An often-cited definition of music is that it is "organized sound", a term originally coined by modernist composer Edgard Varèse (Goldman 1961, 133) in reference to his own musical aesthetic. Varèse's concept of music as "organized sound" fits into his vision of "sound as living matter" and of "musical space as open rather than bounded" (Chou 1966a, 1–4). He conceived the elements of his music in terms of "sound-masses", likening their organization to the natural phenomenon of crystallization (Chou 1966b, 157). Varèse thought that "to stubbornly conditioned ears, anything new in music has always been called noise", and he posed the question, "what is music but organized noises?" (Varèse and Chou 1966, 18).
The fifteenth edition of the Encyclopædia Britannica states that "while there are no sounds that can be described as inherently unmusical, musicians in each culture have tended to restrict the range of sounds they will admit." A human organizing element is often felt to be implicit in music (sounds produced by non-human agents, such as waterfalls or birds, are often described as "musical", but perhaps less often as "music"). The composer R. Murray Schafer (1996, 284) states that the sound of classical music "has decays; it is granular; it has attacks; it fluctuates, swollen with impurities--and all this creates a musicality that comes before any 'cultural' musicality." However, in the view of semiologist Jean-Jacques Nattiez, "just as music is whatever people choose to recognize as such, noise is whatever is recognized as disturbing, unpleasant, or both" (Nattiez 1990, 47–48). (See "music as social construct" below.)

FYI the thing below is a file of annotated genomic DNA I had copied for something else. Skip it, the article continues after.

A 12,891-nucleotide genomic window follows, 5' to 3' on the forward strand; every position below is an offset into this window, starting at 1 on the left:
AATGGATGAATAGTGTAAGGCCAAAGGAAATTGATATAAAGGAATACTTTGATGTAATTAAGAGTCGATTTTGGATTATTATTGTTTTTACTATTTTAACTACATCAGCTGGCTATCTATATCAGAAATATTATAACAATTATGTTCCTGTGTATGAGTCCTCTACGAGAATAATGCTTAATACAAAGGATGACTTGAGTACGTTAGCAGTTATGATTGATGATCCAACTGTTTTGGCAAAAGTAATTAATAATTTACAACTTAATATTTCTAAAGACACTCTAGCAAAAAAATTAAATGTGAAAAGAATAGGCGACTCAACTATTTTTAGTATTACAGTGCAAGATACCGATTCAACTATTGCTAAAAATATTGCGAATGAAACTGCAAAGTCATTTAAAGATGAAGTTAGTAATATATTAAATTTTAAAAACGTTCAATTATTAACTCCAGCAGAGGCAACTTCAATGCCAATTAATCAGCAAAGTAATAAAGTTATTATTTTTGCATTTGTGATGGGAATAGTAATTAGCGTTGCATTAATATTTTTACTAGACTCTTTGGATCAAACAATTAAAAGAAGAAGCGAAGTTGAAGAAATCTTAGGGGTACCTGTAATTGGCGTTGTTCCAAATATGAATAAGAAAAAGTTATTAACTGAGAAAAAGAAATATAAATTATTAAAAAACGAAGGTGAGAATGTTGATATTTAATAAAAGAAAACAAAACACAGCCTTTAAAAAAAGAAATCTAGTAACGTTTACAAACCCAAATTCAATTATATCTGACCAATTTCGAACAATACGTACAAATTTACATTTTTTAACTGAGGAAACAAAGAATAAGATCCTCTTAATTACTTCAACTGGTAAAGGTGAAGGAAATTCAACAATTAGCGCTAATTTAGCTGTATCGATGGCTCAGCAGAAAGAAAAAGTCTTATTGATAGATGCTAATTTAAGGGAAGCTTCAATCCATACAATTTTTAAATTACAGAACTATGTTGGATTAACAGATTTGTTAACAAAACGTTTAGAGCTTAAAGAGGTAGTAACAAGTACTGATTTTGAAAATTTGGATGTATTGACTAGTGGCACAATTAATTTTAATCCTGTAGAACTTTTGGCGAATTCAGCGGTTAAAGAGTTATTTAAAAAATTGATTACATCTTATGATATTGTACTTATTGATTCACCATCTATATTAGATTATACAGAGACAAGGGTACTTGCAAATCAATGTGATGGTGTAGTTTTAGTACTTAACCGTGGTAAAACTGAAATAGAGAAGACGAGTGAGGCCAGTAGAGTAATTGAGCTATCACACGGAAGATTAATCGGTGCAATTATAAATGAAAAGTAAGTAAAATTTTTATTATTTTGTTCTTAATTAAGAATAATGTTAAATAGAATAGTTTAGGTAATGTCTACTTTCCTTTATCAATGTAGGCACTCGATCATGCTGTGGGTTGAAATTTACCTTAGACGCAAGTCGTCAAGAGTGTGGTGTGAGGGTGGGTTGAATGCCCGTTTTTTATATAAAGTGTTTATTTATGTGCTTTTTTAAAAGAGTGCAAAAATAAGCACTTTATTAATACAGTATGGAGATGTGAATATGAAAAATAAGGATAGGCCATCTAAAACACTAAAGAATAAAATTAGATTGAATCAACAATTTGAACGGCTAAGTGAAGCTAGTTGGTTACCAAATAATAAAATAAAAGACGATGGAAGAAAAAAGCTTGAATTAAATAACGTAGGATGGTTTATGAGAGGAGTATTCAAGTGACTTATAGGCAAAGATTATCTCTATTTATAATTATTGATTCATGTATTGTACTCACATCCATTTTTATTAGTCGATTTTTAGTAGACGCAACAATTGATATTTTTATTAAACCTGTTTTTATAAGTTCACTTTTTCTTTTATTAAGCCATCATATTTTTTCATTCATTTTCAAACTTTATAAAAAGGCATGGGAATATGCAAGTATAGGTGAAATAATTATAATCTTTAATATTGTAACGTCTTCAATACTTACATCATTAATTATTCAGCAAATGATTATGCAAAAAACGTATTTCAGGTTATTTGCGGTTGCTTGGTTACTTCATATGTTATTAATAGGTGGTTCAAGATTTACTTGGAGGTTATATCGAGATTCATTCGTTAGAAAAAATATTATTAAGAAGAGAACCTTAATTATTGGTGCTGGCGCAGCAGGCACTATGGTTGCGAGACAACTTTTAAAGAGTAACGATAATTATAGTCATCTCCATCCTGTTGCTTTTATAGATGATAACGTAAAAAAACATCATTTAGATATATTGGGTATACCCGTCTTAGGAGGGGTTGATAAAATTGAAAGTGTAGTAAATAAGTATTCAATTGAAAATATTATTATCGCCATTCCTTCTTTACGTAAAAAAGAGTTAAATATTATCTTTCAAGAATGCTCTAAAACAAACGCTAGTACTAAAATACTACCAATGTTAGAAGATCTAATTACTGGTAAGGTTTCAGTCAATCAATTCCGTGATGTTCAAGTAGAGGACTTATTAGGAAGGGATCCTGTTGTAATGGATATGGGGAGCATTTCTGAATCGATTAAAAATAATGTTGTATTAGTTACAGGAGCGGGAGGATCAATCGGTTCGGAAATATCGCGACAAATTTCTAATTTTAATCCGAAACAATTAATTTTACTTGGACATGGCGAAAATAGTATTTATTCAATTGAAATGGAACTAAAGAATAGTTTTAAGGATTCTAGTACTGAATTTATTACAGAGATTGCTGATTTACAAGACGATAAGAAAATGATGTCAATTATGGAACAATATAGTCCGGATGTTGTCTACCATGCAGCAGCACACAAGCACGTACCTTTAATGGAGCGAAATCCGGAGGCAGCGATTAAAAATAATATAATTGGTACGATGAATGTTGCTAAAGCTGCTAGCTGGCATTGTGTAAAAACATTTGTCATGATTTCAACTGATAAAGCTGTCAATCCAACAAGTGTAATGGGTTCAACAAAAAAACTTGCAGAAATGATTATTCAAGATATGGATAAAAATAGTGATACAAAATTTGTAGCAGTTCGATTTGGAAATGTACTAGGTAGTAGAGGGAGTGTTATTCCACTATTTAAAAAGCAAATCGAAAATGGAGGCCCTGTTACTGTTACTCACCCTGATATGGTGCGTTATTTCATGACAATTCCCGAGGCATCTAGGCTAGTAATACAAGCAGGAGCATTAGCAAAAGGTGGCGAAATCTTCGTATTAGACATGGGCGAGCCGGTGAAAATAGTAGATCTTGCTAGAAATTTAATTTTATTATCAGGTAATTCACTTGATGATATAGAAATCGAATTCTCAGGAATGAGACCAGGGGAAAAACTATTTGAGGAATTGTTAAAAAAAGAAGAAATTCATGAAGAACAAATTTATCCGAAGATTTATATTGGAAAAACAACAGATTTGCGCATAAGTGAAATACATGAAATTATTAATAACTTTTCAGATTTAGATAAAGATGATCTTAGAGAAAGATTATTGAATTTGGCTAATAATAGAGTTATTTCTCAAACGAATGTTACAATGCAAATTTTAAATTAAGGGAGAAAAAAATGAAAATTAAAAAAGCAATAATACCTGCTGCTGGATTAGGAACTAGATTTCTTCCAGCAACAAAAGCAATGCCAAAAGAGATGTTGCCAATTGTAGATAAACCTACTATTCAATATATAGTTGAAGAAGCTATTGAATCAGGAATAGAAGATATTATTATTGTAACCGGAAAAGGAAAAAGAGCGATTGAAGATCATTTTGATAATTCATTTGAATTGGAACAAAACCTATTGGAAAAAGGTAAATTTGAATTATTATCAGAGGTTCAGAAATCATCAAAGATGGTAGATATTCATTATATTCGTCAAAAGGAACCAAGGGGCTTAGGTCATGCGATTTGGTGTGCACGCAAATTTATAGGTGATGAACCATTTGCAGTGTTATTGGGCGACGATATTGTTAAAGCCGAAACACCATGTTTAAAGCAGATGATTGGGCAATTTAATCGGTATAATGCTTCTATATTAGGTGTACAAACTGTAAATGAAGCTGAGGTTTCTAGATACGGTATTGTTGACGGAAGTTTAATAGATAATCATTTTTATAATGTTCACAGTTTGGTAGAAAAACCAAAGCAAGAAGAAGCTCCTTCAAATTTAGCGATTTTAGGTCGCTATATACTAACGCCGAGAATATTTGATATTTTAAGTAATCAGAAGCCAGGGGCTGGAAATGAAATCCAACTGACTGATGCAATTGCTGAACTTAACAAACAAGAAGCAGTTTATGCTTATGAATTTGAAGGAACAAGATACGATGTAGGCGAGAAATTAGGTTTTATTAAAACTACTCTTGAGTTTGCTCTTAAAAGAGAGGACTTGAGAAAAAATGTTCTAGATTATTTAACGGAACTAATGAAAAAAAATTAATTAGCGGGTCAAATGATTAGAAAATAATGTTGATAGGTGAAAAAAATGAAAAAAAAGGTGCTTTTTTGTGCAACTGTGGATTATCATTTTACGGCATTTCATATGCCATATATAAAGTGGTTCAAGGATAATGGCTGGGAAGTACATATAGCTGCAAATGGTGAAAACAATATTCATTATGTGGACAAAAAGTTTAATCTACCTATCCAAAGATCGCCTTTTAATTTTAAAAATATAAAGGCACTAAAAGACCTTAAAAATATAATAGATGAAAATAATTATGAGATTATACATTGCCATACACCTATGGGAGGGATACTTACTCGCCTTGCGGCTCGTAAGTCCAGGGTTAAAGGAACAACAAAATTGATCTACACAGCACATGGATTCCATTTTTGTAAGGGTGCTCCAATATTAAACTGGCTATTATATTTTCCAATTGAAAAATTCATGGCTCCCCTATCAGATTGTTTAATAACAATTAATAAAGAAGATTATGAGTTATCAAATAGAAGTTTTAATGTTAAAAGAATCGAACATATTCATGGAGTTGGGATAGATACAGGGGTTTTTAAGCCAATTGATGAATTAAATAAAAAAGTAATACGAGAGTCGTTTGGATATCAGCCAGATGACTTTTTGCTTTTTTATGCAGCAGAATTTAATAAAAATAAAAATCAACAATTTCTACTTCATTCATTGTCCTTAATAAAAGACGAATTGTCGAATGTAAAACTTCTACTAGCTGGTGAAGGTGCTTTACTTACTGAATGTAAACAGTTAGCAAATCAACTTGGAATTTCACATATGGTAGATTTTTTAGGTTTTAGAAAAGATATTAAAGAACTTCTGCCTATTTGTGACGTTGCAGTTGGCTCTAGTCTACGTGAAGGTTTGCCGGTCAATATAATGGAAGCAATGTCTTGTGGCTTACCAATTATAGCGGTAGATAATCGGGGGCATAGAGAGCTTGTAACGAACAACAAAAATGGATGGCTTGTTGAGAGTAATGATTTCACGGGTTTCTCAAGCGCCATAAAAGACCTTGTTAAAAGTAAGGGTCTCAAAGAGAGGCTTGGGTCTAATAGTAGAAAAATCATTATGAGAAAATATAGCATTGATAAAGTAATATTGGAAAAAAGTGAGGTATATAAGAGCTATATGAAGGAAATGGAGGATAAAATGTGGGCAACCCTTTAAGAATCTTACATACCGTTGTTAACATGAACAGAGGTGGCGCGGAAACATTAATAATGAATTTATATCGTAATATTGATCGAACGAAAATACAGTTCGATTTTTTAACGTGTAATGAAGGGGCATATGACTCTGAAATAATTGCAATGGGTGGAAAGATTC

Levi R. Bryant defines music not as a language, but as a marked-based, problem-solving method such as mathematics (Ashby 2004, 4).